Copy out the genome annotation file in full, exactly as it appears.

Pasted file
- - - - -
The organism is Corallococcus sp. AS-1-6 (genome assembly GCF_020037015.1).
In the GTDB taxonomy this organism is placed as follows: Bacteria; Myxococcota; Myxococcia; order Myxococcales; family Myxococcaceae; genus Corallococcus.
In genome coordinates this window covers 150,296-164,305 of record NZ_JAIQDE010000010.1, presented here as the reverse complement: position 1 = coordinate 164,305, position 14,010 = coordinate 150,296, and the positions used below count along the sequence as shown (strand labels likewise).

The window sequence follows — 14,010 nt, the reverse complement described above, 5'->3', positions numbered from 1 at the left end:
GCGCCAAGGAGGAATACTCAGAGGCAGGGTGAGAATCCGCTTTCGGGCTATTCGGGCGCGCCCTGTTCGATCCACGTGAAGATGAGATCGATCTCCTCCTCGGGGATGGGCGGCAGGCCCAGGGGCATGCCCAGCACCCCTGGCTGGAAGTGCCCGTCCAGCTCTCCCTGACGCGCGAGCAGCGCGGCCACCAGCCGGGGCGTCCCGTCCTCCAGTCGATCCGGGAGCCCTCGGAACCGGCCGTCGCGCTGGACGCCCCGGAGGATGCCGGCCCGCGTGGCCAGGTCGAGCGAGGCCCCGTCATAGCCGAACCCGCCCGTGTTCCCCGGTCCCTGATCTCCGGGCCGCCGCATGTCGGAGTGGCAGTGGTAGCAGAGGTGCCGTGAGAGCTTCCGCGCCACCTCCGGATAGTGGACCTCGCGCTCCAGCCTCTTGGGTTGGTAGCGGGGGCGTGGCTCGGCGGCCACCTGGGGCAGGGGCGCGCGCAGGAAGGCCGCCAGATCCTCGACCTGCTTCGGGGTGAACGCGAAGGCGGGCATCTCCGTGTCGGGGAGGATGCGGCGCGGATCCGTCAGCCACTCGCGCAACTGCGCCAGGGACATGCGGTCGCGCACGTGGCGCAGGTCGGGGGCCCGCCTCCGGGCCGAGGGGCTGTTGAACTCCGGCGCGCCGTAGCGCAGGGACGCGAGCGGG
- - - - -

The organism is Corallococcus sp. AS-1-6 (genome assembly GCF_020037015.1).
In the GTDB taxonomy this organism is placed as follows: Bacteria; Myxococcota; Myxococcia; order Myxococcales; family Myxococcaceae; genus Corallococcus.
In genome coordinates this window covers 150,296-164,305 of record NZ_JAIQDE010000010.1, presented here as the reverse complement: position 1 = coordinate 164,305, position 14,010 = coordinate 150,296, and the positions used below count along the sequence as shown (strand labels likewise).

The window sequence follows — 14,010 nt, the reverse complement described above, 5'->3', positions numbered from 1 at the left end:
GCGCCAAGGAGGAATACTCAGAGGCAGGGTGAGAATCCGCTTTCGGGCTATTCGGGCGCGCCCTGTTCGATCCACGTGAAGATGAGATCGATCTCCTCCTCGGGGATGGGCGGCAGGCCCAGGGGCATGCCCAGCACCCCTGGCTGGAAGTGCCCGTCCAGCTCTCCCTGACGCGCGAGCAGCGCGGCCACCAGCCGGGGCGTCCCGTCCTCCAGTCGATCCGGGAGCCCTCGGAACCGGCCGTCGCGCTGGACGCCCCGGAGGATGCCGGCCCGCGTGGCCAGGTCGAGCGAGGCCCCGTCATAGCCGAACCCGCCCGTGTTCCCCGGTCCCTGATCTCCGGGCCGCCGCATGTCGGAGTGGCAGTGGTAGCAGAGGTGCCGTGAGAGCTTCCGCGCCACCTCCGGATAGTGGACCTCGCGCTCCAGCCTCTTGGGTTGGTAGCGGGGGCGTGGCTCGGCGGCCACCTGGGGCAGGGGCGCGCGCAGGAAGGCCGCCAGATCCTCGACCTGCTTCGGGGTGAACGCGAAGGCGGGCATCTCCGTGTCGGGGAGGATGCGGCGCGGATCCGTCAGCCACTCGCGCAACTGCGCCAGGGACATGCGGTCGCGCACGTGGCGCAGGTCGGGGGCCCGCCTCCGGGCCGAGGGGCTGTTGAACTCCGGCGCGCCGTAGCGCAGGGACGCGAGCGGG